7 Ways the White House Is Preserving President Obama’s Social Accounts

Giphy, Twitter bots and troves of archives

Barack Obama has famously been the country's first social media president. Notably, his administration has used Twitter, Facebook, Instagram and Snapchat as communication platforms. Now, with only two weeks left until President-elect Donald Trump's inauguration, the White House has revealed how it plans to archive Obama's social media legacy.

In October, the White House started asking for proposals about how Obama's accounts could be creatively stored once the White House's Twitter, Facebook and Instagram accounts are wiped clean for Trump's administration. In a blog post today, the White House outlined seven projects aimed at archiving Obama's posts and social data.

And if you've ever wanted to have your own personal collection of White House posts, now is your chance to get them. The White House has created Dropbox files containing its Twitter, Facebook and Vine posts consumers can download on their own.

1. Giphy

The GIF search engine launched an Obama-dedicated page that catalogs all of the looping videos and Vines the White House has created over the past eight years.

Giphy's editorial team will also add GIFs to the page that its staff has created.


2. ArchiveSocial

The social media archiving platform created an open-source site that collects more than 250,000 posts from 100 White House accounts, including the @POTUS Twitter account, first lady Michelle Obama's Instagram page and the White House's official Facebook page.

Consumers can search for specific posts on the site by date, platform or keywords.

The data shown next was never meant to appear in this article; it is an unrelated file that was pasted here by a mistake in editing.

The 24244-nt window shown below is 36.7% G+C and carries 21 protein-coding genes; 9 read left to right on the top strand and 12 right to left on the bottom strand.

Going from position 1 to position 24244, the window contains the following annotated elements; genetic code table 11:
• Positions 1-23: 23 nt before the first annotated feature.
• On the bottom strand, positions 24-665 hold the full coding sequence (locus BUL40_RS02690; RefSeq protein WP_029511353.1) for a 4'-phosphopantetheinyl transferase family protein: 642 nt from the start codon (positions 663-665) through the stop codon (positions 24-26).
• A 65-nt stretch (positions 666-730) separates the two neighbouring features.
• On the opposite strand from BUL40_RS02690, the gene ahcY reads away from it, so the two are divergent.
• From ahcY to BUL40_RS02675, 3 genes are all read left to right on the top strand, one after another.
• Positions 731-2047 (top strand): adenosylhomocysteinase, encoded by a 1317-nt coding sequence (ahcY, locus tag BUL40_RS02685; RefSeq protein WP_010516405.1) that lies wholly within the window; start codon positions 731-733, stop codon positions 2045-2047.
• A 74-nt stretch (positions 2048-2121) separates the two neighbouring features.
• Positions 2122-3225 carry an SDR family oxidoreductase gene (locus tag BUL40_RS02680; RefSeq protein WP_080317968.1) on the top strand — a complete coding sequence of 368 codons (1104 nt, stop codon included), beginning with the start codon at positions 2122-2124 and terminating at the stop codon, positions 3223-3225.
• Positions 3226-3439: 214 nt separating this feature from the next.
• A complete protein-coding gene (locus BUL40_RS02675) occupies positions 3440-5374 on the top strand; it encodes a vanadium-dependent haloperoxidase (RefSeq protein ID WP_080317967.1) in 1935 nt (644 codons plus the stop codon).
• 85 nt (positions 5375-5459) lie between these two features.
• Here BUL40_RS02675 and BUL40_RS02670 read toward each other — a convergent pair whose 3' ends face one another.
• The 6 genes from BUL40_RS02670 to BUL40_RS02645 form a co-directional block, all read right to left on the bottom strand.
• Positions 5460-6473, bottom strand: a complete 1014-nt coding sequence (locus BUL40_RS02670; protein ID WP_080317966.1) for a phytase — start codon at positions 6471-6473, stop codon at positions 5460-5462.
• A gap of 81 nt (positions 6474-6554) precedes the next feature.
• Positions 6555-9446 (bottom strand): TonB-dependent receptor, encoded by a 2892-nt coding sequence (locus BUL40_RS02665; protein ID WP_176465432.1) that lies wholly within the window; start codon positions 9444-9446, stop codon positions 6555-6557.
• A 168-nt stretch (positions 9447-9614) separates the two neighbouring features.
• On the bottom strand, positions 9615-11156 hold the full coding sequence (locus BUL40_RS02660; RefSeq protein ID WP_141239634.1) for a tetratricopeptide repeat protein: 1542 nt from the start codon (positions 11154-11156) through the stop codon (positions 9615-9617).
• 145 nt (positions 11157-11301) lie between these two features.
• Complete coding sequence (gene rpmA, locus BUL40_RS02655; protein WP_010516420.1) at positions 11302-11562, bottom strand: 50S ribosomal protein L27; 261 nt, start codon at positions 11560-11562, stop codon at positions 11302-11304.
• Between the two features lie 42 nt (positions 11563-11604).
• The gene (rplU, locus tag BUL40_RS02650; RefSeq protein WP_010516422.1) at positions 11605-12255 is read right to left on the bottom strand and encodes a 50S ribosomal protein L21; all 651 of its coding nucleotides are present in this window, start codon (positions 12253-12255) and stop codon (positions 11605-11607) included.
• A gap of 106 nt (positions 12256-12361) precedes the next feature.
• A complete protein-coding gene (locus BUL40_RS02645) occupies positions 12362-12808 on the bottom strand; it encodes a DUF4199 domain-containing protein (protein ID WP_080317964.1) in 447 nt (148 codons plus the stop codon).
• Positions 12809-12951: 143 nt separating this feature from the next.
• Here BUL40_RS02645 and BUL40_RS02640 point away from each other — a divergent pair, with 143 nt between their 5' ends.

3. Twitter bot

Portland, Ore.-based Feel Train built a Twitter bot for the White House that will spit out archived tweets in real time for the next eight years. The bot is teed up to start tweeting on May 1, the same day President Obama sent his first tweet in 2009.

4. Rhizome

Rhizome, a digital art organization, is piecing together a collection of multimedia essays that explain internet culture during Obama's years in office. Remember "Thanks Obama?" How about Michelle Obama's "Turnip for What" Vine that promoted childhood obesity program Let's Move?

5. MIT Media Lab

Electome, which is part of the MIT Media Lab, is working with programmer Derek Lieu to create a set of interactive tools showing the topics the White House talked about most and how the public responded.

For example, 40 percent of @FLOTUS' tweets were about veterans, while 20 percent of @POTUS' tweets focused on gun issues.

6. College research

Students in Amelia Acker's graduate seminar at the University of Texas-Austin plan to use the White House's social stats in their final projects. At New York University, fellows in the interactive telecommunications program are creating a hackathon on Jan. 6 called Obamathon that's focused on creating new types of archived projects.

7. Internet archive

The nonprofit Internet Archive has created a comprehensive package of eight years' worth of social data the public can download from its website and is also hosting a hackathon this weekend. Through the company's website, people can access data from White House websites, PowerPoints and transcripts in addition to social media posts.

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